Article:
David Gilkey: remembering an incredible photojournalist

Credit: Michael M. Phillips / The Wall Street Journal

Credit: Michael M. Phillips / The Wall Street Journal

I woke up to extremely sad news today. NPR photojournalist David Gilkey was killed in Afghanistan, along with interpreter Zabihullah Tamanna.

Another friend who worked tirelessly in the world’s most difficult places, gone.

David and Zabihullah were traveling with an Afghan army unit, according to the report I heard on NPR this morning. They came under fire and their armored Humvee was hit by a rocket-propelled grenade. Also killed was their driver, an Afghan soldier.

David was only 50 years old.

He was an incredible photojournalist. His photographs were often difficult to look at and yet I could never turn away. He was so good at capturing the essence of a place through its people.

He won many well-deserved accolades, including the Polk Award. I encourage everyone to look at his work: His NPR profile page and the NPR tribute today

I first met Gilkey in Iraq. I can’t remember exactly which year it was or even where it was. Later, I got to know him better through Military Reporters and Editors. We were both newspaper journalists then — he with the Detroit Free Press and I with the Atlanta Journal-Constitution.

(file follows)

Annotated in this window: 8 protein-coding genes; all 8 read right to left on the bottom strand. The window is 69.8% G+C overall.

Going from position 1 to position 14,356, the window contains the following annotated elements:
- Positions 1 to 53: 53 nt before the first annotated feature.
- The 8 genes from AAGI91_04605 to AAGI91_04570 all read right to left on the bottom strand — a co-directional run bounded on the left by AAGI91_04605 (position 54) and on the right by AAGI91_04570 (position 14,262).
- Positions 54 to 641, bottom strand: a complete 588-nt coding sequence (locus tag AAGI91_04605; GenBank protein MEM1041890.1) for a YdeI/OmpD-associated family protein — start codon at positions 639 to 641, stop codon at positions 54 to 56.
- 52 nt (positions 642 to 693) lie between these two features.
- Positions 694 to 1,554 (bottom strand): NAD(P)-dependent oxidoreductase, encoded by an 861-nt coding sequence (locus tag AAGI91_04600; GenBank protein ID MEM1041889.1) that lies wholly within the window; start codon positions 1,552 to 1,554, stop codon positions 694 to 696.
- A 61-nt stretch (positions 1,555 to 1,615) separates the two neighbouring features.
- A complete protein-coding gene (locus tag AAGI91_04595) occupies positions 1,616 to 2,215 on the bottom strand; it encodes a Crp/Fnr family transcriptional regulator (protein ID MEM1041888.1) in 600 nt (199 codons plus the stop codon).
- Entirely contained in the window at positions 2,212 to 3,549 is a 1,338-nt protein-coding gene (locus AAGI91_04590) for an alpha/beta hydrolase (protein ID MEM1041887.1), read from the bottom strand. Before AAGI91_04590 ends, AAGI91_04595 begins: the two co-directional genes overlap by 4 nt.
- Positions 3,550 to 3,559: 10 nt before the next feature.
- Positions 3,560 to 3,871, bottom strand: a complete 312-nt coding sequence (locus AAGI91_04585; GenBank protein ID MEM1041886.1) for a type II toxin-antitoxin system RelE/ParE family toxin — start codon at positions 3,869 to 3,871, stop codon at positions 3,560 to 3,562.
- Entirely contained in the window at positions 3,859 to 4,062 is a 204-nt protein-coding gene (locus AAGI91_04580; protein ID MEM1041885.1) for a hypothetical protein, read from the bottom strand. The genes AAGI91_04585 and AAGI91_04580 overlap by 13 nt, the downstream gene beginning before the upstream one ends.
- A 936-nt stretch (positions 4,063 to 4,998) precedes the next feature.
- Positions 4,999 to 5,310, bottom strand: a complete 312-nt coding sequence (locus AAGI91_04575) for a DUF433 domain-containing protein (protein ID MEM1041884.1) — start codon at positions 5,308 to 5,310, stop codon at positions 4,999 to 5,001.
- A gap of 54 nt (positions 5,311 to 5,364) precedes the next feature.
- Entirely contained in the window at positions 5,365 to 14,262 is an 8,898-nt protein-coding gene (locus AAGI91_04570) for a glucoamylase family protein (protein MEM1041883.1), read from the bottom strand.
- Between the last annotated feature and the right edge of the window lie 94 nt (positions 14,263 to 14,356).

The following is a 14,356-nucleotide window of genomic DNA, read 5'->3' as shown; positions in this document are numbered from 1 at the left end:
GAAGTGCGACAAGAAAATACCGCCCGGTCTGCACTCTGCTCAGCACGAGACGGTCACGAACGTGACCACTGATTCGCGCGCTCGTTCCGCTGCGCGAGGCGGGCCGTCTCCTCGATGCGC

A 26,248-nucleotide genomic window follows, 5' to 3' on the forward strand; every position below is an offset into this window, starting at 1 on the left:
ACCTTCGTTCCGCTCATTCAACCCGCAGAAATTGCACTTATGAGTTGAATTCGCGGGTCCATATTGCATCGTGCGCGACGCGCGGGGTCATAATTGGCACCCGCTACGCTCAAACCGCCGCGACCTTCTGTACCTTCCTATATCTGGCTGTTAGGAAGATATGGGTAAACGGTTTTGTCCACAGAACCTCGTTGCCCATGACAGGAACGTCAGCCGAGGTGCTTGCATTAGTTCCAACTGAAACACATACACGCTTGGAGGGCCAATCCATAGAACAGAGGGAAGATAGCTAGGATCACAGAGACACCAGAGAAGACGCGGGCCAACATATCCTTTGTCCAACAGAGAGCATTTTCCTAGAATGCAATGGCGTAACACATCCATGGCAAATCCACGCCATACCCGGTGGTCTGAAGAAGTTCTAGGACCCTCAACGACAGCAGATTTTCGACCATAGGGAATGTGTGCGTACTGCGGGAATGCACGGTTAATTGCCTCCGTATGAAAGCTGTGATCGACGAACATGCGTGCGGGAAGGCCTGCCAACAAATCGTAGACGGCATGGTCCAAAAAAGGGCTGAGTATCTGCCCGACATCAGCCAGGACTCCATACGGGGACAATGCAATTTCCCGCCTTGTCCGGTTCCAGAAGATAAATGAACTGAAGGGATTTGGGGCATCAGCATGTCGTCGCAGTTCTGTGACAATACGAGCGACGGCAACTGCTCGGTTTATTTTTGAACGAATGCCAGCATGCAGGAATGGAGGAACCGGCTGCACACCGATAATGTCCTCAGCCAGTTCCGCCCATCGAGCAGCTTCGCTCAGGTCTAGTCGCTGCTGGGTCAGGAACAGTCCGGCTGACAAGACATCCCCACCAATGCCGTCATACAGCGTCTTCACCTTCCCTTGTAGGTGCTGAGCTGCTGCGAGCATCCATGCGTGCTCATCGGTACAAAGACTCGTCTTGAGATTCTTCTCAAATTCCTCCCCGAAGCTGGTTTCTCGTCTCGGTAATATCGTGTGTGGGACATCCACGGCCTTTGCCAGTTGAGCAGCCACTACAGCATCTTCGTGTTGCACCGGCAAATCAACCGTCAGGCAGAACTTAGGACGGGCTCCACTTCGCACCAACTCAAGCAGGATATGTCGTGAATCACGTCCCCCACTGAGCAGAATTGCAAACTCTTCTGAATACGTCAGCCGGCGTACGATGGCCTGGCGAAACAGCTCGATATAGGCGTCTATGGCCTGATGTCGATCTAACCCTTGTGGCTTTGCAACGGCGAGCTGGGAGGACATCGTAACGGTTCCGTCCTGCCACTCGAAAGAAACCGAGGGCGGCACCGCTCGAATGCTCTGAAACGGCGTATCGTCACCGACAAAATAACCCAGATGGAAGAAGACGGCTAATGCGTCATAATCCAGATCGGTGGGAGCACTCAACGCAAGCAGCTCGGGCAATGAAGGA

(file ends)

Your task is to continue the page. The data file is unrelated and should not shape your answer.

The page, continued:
I ran into him in Haiti, after the earthquake in 2010. By then, we had both left the shrinking newspaper world. He joined NPR in 2007 and I had been with CNN for about a year.  We spoke about our transitions and he said:

“You’re a writer who works for a cable television network and I’m a photog who works for radio. Go figure.”

We laughed. He told me he was thankful he could carry on his work. And it was such important work. David gave us an understanding of people who are so often forgotten.

He said this about his work in Haiti, according to NPR: “It’s not just reporting. It’s not just taking pictures. It’s, ‘Do those visuals, do the stories, do they change somebody’s mind enough to take action?’ So if we’re doing our part, it gets people to do their part. Hopefully.”

We forget the risks that journalists take to bring us important stories. We forget until we are reminded by tragedy.

A few days ago, I spoke with Paula Bronstein, another photojournalist who has put herself in harm’s way countless times to tell the sad story of Afghanistan. Paula recently returned to the United States to receive a courage award named for Anja Niedringhaus, also killed in Afghanistan in 2014. You can see that story here: http://www.cnn.com/2016/05/31/middleeast/cnnphotos-afghanistan-between-hope-and-fear/

I thought today of all the journalists I knew who were killed in conflict. In all, 1,192 journalists have died this way since 1992, says The Committee to Protect Journalists. So many important voices silenced too soon by war.

 

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